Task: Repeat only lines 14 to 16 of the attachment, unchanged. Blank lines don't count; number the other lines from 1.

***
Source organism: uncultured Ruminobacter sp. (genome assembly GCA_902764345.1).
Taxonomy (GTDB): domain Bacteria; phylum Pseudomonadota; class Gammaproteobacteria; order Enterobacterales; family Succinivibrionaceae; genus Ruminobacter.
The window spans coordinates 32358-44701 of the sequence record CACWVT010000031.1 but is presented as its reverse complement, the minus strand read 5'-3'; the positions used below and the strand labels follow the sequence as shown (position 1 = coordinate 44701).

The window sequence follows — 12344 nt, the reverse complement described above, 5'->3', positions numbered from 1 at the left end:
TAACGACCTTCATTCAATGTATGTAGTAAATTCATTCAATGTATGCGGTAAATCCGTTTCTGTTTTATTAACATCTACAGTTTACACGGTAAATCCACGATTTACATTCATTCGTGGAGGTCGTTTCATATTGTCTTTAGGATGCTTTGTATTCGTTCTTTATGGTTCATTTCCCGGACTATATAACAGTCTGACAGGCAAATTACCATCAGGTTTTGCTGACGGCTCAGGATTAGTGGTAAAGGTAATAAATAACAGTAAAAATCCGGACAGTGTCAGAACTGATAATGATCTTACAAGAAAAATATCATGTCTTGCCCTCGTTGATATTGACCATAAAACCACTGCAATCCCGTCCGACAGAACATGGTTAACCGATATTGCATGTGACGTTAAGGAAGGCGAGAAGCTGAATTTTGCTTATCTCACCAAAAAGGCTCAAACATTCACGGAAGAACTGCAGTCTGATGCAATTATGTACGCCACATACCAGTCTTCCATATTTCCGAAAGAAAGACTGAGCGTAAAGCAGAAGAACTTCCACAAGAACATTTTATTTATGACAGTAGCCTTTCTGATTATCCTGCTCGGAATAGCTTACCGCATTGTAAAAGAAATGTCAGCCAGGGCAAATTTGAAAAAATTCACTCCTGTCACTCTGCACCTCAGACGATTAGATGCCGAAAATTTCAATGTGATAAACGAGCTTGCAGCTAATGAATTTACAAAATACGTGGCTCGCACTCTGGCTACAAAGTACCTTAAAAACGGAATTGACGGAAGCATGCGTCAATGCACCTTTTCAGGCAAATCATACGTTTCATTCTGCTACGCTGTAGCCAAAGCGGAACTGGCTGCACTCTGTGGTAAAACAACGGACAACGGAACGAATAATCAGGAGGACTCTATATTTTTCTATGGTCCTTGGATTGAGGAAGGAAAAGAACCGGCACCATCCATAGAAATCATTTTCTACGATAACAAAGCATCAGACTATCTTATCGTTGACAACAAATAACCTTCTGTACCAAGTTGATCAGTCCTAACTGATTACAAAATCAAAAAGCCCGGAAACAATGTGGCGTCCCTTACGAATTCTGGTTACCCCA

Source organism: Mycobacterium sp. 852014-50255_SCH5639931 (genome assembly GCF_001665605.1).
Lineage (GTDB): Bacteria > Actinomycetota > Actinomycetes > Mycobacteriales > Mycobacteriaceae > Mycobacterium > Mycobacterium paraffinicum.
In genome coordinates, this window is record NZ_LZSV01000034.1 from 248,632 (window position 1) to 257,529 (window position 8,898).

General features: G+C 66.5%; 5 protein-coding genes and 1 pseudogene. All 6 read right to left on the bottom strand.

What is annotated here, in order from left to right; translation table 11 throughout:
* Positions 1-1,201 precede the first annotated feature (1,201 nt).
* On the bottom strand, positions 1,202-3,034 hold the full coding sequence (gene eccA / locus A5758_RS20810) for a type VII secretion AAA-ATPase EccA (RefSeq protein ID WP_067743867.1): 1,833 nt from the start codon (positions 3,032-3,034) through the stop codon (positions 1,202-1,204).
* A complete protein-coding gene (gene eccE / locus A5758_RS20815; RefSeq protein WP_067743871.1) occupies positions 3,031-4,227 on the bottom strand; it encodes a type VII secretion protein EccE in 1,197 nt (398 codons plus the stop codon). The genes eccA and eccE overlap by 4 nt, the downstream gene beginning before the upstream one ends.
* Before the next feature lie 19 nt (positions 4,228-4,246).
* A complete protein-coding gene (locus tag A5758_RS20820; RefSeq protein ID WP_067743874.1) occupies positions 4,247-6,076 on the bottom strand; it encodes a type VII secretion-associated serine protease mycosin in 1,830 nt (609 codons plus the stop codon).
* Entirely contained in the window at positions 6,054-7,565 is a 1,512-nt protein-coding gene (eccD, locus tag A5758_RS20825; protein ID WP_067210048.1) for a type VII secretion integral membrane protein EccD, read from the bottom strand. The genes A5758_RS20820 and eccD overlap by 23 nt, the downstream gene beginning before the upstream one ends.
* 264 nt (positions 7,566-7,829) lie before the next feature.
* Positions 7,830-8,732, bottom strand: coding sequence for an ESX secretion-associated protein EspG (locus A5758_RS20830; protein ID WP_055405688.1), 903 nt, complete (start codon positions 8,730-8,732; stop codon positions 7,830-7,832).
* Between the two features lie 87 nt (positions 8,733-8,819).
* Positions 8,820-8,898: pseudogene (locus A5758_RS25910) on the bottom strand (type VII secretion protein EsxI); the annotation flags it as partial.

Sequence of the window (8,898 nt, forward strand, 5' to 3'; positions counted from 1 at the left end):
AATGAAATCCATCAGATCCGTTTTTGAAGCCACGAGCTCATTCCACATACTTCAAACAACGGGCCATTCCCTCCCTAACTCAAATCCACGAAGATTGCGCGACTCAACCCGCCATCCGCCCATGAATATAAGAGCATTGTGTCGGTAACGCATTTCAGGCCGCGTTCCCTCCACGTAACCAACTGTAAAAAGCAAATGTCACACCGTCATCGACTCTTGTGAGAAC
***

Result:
* Before the next feature lie 19 nt (positions 4,228-4,246).
* A complete protein-coding gene (locus tag A5758_RS20820; RefSeq protein ID WP_067743874.1) occupies positions 4,247-6,076 on the bottom strand; it encodes a type VII secretion-associated serine protease mycosin in 1,830 nt (609 codons plus the stop codon).
* Entirely contained in the window at positions 6,054-7,565 is a 1,512-nt protein-coding gene (eccD, locus tag A5758_RS20825; protein ID WP_067210048.1) for a type VII secretion integral membrane protein EccD, read from the bottom strand. The genes A5758_RS20820 and eccD overlap by 23 nt, the downstream gene beginning before the upstream one ends.